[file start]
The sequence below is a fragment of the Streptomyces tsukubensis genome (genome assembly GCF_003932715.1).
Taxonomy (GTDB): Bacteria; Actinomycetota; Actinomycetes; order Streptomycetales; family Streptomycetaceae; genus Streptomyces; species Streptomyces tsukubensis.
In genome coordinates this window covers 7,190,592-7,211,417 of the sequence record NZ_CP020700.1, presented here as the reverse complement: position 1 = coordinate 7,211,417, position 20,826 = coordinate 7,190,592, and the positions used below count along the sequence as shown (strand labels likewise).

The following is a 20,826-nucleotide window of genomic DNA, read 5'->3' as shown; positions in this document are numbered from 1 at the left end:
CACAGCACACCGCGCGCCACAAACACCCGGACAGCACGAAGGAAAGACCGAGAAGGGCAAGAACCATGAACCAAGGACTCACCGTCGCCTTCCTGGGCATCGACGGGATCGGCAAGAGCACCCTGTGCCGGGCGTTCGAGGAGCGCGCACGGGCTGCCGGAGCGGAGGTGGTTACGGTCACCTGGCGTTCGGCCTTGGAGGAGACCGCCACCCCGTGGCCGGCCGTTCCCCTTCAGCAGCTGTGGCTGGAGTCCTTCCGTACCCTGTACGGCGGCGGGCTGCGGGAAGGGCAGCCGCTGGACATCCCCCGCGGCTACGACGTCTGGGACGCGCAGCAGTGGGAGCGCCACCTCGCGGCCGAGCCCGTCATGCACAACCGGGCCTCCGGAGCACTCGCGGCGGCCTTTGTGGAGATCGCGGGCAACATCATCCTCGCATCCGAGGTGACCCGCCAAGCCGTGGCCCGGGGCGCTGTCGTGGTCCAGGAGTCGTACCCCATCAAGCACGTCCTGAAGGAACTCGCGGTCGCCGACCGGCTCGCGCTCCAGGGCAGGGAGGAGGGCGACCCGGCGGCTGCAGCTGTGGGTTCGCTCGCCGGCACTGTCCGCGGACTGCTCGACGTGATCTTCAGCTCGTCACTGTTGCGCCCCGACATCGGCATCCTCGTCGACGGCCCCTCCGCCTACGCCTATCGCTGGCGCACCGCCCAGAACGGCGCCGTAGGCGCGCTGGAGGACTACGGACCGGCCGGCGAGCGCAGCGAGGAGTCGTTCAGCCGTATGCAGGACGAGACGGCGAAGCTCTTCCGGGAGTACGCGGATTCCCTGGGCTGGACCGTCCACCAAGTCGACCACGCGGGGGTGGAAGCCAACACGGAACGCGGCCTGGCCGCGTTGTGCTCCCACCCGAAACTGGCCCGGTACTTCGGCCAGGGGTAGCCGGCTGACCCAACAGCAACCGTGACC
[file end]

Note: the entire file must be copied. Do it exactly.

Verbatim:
The sequence below is a fragment of the Streptomyces tsukubensis genome (genome assembly GCF_003932715.1).
Taxonomy (GTDB): Bacteria; Actinomycetota; Actinomycetes; order Streptomycetales; family Streptomycetaceae; genus Streptomyces; species Streptomyces tsukubensis.
In genome coordinates this window covers 7,190,592-7,211,417 of the sequence record NZ_CP020700.1, presented here as the reverse complement: position 1 = coordinate 7,211,417, position 20,826 = coordinate 7,190,592, and the positions used below count along the sequence as shown (strand labels likewise).

The following is a 20,826-nucleotide window of genomic DNA, read 5'->3' as shown; positions in this document are numbered from 1 at the left end:
CACAGCACACCGCGCGCCACAAACACCCGGACAGCACGAAGGAAAGACCGAGAAGGGCAAGAACCATGAACCAAGGACTCACCGTCGCCTTCCTGGGCATCGACGGGATCGGCAAGAGCACCCTGTGCCGGGCGTTCGAGGAGCGCGCACGGGCTGCCGGAGCGGAGGTGGTTACGGTCACCTGGCGTTCGGCCTTGGAGGAGACCGCCACCCCGTGGCCGGCCGTTCCCCTTCAGCAGCTGTGGCTGGAGTCCTTCCGTACCCTGTACGGCGGCGGGCTGCGGGAAGGGCAGCCGCTGGACATCCCCCGCGGCTACGACGTCTGGGACGCGCAGCAGTGGGAGCGCCACCTCGCGGCCGAGCCCGTCATGCACAACCGGGCCTCCGGAGCACTCGCGGCGGCCTTTGTGGAGATCGCGGGCAACATCATCCTCGCATCCGAGGTGACCCGCCAAGCCGTGGCCCGGGGCGCTGTCGTGGTCCAGGAGTCGTACCCCATCAAGCACGTCCTGAAGGAACTCGCGGTCGCCGACCGGCTCGCGCTCCAGGGCAGGGAGGAGGGCGACCCGGCGGCTGCAGCTGTGGGTTCGCTCGCCGGCACTGTCCGCGGACTGCTCGACGTGATCTTCAGCTCGTCACTGTTGCGCCCCGACATCGGCATCCTCGTCGACGGCCCCTCCGCCTACGCCTATCGCTGGCGCACCGCCCAGAACGGCGCCGTAGGCGCGCTGGAGGACTACGGACCGGCCGGCGAGCGCAGCGAGGAGTCGTTCAGCCGTATGCAGGACGAGACGGCGAAGCTCTTCCGGGAGTACGCGGATTCCCTGGGCTGGACCGTCCACCAAGTCGACCACGCGGGGGTGGAAGCCAACACGGAACGCGGCCTGGCCGCGTTGTGCTCCCACCCGAAACTGGCCCGGTACTTCGGCCAGGGGTAGCCGGCTGACCCAACAGCAACCGTGACC